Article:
How to Dry Apricots in the Sun

I have a pretty large apricot tree in my mum’s garden that every year produces a lot of fresh fruits.  As I am living in a fairly dry and warm climate, last year I decided to try to select some of the fruits to dry them in the sun at home on my terrace.  My guess was if I leave them outside in the sun and in the windy position they will dry pretty soon.

I asked a couple of people in my neighborhood how to dry apricots in the sun but none of them really had any experience with the drying process. I was not sure about the right temperature for good dehydration. But as I had some experience with drying my figs in the sun I decided to try for myself with a small lot of the fruit.

In my opinion, to dry fruit naturally is very healthy and the best way compared to any other drying process including a convection oven.

First, I chose the best selection of the whole apricots and cut them in two, three, or four pieces, depending on the size of the fruit:

How to Dry Apricots in the Sun - fresh apricots on the drying tray

Sun-drying method

Secondly, I took some leftover wooden sticks that I found in my shed, a piece of chicken wire, some nails, and a hammer and quickly constructed a simple frame (above photo) which is now acting as a drying tray for my freshly cut apricots.

I placed the tray on the old foldable clothes airer right in the corner of my garden. The corner I have chosen was the sunniest and windiest position available in the garden.

After a week of being exposed to the full sunshine and wind, the fruits are already completely finished, dried and ready to be stored. Here is the result:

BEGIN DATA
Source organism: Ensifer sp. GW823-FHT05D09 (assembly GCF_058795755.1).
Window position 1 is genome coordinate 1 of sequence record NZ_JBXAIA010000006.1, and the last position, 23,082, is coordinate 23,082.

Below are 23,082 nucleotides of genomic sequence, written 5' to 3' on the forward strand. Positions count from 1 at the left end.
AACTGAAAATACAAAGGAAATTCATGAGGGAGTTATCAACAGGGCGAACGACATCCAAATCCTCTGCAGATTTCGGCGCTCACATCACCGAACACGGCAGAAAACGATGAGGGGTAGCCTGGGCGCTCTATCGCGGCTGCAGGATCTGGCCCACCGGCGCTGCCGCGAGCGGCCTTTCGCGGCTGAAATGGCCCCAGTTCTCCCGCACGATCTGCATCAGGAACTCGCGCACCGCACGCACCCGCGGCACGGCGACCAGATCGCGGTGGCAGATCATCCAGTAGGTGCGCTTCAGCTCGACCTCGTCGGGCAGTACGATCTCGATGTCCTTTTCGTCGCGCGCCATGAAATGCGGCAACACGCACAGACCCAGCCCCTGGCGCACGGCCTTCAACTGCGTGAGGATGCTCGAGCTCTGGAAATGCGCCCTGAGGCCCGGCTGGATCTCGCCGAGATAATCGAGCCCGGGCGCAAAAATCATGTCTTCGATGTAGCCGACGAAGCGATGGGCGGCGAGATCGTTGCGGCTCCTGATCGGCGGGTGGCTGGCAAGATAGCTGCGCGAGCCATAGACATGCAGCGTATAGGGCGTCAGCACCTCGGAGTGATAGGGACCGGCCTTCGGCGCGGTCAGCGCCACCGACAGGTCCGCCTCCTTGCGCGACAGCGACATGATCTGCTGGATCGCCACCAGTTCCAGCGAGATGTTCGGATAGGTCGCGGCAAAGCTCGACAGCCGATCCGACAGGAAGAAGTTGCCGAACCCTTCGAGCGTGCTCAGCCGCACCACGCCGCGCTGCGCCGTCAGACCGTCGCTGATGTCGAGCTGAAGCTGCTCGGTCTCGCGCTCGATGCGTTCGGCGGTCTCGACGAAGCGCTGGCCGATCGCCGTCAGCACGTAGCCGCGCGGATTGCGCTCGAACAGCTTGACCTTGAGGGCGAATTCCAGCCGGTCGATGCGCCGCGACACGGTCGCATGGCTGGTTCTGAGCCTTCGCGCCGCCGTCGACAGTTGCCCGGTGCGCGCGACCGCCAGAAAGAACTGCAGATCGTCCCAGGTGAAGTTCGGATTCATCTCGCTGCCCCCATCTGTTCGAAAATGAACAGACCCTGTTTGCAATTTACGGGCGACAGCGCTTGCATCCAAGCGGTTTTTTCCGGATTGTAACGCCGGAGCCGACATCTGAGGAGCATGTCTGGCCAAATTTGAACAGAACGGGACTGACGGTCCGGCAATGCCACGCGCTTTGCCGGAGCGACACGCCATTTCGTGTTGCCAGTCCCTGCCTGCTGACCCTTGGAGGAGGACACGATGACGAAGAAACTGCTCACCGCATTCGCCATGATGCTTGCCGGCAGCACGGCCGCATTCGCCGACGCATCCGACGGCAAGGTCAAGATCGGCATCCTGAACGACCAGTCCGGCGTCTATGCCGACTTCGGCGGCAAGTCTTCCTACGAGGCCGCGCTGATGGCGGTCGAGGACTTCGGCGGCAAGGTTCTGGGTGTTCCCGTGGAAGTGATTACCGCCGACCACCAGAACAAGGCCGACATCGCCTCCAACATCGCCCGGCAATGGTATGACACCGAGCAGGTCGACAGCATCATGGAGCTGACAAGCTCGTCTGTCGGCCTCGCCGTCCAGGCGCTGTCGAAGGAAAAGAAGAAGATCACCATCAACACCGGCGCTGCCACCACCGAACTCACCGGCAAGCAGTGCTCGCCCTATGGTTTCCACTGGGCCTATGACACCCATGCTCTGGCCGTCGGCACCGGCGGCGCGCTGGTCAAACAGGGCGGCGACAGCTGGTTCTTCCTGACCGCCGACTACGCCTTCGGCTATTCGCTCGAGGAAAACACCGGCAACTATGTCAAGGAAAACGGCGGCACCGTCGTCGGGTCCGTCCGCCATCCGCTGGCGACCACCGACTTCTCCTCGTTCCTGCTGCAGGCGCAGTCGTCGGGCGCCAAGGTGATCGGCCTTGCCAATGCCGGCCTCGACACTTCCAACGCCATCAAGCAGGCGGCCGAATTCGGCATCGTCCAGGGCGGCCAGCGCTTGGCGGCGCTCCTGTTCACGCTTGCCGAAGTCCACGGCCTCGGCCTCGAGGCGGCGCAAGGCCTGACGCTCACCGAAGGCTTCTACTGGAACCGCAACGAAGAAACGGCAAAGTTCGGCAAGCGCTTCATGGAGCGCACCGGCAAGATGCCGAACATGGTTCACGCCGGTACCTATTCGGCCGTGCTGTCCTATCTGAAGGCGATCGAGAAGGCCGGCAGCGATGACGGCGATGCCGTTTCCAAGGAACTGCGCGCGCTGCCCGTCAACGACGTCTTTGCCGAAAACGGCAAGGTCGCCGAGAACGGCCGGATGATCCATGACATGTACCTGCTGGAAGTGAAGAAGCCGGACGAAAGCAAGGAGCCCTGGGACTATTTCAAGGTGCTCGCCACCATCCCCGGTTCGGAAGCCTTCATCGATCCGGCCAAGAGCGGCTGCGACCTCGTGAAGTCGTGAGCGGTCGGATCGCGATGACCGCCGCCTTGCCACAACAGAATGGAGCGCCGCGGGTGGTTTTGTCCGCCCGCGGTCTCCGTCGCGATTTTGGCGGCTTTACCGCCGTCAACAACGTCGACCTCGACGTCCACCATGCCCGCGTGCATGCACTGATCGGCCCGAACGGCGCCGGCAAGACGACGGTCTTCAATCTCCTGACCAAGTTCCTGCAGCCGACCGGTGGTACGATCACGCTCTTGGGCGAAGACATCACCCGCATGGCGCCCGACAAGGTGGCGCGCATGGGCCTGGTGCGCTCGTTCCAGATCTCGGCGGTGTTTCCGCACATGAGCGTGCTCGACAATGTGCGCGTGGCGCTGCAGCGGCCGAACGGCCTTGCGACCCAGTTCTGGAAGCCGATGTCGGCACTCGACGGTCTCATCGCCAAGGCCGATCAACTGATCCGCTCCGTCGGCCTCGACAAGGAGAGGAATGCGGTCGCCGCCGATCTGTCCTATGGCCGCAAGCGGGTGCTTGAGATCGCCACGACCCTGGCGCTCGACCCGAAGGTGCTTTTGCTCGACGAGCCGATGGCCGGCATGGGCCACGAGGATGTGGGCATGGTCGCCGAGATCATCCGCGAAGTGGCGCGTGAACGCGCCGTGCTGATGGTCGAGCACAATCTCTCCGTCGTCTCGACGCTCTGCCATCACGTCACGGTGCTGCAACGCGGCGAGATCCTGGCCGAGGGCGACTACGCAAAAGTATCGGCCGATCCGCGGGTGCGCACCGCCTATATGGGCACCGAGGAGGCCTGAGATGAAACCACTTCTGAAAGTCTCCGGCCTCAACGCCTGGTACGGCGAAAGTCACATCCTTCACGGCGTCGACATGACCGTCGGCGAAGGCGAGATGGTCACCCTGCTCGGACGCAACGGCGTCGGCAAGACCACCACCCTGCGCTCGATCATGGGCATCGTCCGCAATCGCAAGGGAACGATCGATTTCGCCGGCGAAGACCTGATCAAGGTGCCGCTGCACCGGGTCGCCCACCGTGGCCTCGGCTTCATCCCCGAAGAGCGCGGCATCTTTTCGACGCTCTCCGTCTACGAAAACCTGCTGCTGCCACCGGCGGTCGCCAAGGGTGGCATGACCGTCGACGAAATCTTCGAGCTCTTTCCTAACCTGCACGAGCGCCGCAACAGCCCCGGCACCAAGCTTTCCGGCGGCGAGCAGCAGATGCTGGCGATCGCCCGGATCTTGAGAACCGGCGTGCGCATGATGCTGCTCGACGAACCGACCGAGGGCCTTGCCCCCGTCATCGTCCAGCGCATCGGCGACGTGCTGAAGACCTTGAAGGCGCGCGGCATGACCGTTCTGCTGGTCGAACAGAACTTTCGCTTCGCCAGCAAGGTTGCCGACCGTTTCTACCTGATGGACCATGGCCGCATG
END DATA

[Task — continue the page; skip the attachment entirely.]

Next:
Sun dried apricots - in the sunniest and windiest position

I was happy with the first result so decided to add more fresh fruit to dry. On the above photo, you can see on the left side apricots that are already dried while on the right side I added more fresh fruit. The pieces of fruit that are already dried are of dark orange/reddish colour while pieces of fresh fruit are still light orange / yellowish.

As far as drying temperature is concerned, I did not check it – the most important thing was to have sunny and dry weather with no rain and low humidity.

Another thing which I have to check for the future is maybe to have a better solution for a drying tray and drying rack: this simple sticks and chicken wire tray I made was fine to start with but I had to use kitchen towels to cover the fruit overnight to protect it of dew so maybe the proper drying tray or rack with some kind of drafty cover might be the way forward.

drying rack made of chicken wire and wooden sticks

My plan for next year is to try to also dry apricot seeds (kernels) although I have to check how to use them later on for consumption.

Drying apricots dehydrator

I am now also considering to buy drying apricots dehydrator or some kind of apricot drying machine to try. I am not sure how much is that I have to check if it’s too expensive.  In my opinion, perhaps the best way to try is drying apricots in a convection oven as I already have the electric oven in my kitchen with a fan to circulate air around the fruit so no additional cost is involved at this stage.

My sun-dried apricots recipe:

I used dried apricots for breakfast –  I mixed them with some cereal and milk. In the evening before, I would just put a couple of pieces of fruit in the bowl with some milk and left it overnight. By morning the fruit was already soft and ready to be eaten as a part of my healthy breakfast. I am now planning to dry more of the fruit next season to last me for the whole winter if possible. In the meantime, I get my regular supply online – check current prices.

Some dried apricots that I bought at my local store

Above photo: Some dried apricots that I bought at my local store.